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Friday, January 21, 2011

Wrong Questions

Fifty years later.

“Ask not what your country can do for you. Ask what you can do for your country.”

Fifty years ago yesterday, John F. Kennedy said those words during his inauguration as president. It is undoubtedly the best-known line from any American inaugural address, except perhaps for FDR’s “[T]he only thing we have to fear is fear itself.” (Besides the government, I’d say.)

That JFK’s words are so well remembered and so often quoted can be chalked up to one of three things, depending on who’s doing the quoting: 1) pudding-headed political naiveté,  2) condescension, or 3) cynical special-pleading by those who aspire to reap the benefits of all the “do[ing] for your country.”

First off, what does “country” mean here? We’re not really meant to ask that question, because if we do, things begin to fall apart rather swiftly. Does doing for your country mean doing something beneficial for one’s fellow human beings who live in the territorial United States? If so, any honest participant in the marketplace is doing it already. He or she hardly needs to be admonished by a president who himself never made that sort of contribution. All genuine market participants (those who eschew fraud and political privileges) offer goods and services that other people believe will make their lives better. Productive people’s direct motive may not be to do unto others, but that’s what they must do via persuasion if they are to prosper. (The existing corporate state of course enables the well-connected to prosper by other means.)

Now contrast that with the people ridiculously called “public servants” — you know, the ones who decide what is good for you and then impose it by force  — all the while raking in nice incomes, perks, and prestige. Is there anything more self-serving than “public service”?

Country = Government

We may assume, then, that Kennedy did not mean we should try harder to produce goods and services that others are willing to buy. And we can rule out simply being nice to one another. It’s clear he had other things in mind, because had he meant only those things, he would have proposed radically scaling back the power of government, setting us free to do them. Of course government was wrapped up in his and every politician’s notion of country. The country may be the body, but the government is the head.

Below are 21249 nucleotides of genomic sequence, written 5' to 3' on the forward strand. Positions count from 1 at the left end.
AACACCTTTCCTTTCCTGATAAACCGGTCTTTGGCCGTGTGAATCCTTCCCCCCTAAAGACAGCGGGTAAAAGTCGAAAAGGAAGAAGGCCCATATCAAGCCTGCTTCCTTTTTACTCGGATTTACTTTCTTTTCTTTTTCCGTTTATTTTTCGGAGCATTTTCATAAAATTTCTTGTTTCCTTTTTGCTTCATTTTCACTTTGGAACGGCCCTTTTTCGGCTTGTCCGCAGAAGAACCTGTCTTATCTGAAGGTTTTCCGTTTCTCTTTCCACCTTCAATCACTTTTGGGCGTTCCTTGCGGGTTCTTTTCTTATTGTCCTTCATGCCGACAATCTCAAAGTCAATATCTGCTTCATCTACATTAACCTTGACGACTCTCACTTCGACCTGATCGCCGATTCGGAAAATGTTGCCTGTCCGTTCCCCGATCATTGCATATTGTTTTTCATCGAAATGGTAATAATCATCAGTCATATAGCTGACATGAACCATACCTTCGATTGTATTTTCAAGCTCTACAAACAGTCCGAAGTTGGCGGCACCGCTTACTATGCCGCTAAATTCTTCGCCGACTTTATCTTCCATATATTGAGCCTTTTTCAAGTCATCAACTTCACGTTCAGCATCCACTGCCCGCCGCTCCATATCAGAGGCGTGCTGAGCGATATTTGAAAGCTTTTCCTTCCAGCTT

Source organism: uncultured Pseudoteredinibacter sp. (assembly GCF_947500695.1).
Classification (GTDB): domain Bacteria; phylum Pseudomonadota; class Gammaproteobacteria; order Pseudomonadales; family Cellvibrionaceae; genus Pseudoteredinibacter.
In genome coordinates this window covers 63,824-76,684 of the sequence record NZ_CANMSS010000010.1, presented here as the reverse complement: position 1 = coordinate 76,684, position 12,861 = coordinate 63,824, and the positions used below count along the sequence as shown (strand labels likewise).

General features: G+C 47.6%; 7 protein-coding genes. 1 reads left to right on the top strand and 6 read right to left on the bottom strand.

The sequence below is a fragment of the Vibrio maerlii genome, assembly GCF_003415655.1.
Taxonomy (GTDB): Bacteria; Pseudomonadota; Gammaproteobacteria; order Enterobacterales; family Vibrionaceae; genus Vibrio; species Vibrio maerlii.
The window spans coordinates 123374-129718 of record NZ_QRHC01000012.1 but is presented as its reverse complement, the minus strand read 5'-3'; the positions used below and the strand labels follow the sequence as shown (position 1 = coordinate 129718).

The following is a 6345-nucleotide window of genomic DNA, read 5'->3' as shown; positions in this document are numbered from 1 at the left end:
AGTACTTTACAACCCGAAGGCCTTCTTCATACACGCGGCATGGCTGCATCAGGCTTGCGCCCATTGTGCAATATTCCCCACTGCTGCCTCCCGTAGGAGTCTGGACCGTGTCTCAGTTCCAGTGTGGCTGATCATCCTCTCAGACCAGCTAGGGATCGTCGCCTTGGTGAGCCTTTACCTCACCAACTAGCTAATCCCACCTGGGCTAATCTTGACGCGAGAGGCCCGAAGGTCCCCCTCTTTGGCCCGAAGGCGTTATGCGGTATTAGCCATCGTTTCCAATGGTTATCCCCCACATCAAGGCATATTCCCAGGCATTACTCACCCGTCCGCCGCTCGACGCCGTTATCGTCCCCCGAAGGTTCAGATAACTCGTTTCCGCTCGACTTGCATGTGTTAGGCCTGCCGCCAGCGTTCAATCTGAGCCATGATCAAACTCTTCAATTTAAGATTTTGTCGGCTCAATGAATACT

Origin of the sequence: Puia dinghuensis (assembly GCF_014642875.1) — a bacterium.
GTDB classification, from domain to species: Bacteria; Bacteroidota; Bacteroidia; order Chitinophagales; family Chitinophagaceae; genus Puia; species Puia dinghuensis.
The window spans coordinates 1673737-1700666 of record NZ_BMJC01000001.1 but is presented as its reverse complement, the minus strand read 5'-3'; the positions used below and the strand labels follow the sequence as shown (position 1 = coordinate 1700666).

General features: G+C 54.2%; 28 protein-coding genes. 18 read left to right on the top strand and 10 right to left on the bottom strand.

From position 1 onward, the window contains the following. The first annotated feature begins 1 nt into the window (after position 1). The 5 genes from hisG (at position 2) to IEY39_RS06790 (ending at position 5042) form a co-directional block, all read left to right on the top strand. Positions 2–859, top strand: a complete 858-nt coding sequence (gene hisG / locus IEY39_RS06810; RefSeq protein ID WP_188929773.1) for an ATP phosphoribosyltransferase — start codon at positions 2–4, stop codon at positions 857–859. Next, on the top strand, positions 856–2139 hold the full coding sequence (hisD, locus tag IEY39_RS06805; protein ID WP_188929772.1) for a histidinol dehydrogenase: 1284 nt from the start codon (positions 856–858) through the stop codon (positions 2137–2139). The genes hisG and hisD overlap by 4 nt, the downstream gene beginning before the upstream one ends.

What about that second part? Taking “country” in the likely corporate political sense, why would any self-respecting person ask what he or she can do for it? This is an important question, since we grow up being told that what makes America different is our right to live our lives as we please, unfettered by duty to the State. (Theory and practice diverge here, of course.) The Declaration of Independence talks about the rights to life, liberty, and the pursuit of happiness. Where does it mention service to the State, or what Chris Matthews refers to as “the call to duty”? Who does talk about service to the State? I’ll leave you all to ponder that question.

I just don’t see where such service is any kind of virtue. It clashes with the Kantian/Randian principle that each person should be regarded as an end in him or herself. And it’s particularly unseemly for a president to preach it. With all due respect, who the heck is he – any of them — to lecture us? In theory we’re the masters and he’s the servant. (Once again, theory and practice part ways.)

Check Your Premises

Well, as Ayn Rand would say, check your premises. In fact, we’re the servants and they are the masters. (See my “The Misrepresentation of Health Care Reform” for details of this relationship.) Or more precisely, they are the self-servants, the misleaders, and the misrepresentatives. The semblance of service to us is a mere cover for their exercise of power.

I like how Milton Friedman put it:

Neither half of the statement expresses a relation between the citizen and his government that is worthy of the ideals of free men in a free society. The paternalistic “what your country can do for you” implies that government is the patron, the citizen the ward, a view that is at odds with the free man’s belief in his own responsibility for his own destiny.  The organismic, “what you can do for your ‘country’ implies the government is the master or the deity, the citizen, the servant or the votary.

In light of all this, we might edit Kennedy’s words thus:

Ask not what your “country” can force other people to do for you. Ask who benefits from what you do for your “country.”

  • Sheldon Richman is the former editor of The Freeman and a contributor to The Concise Encyclopedia of Economics. He is the author of Separating School and State: How to Liberate America's Families and thousands of articles.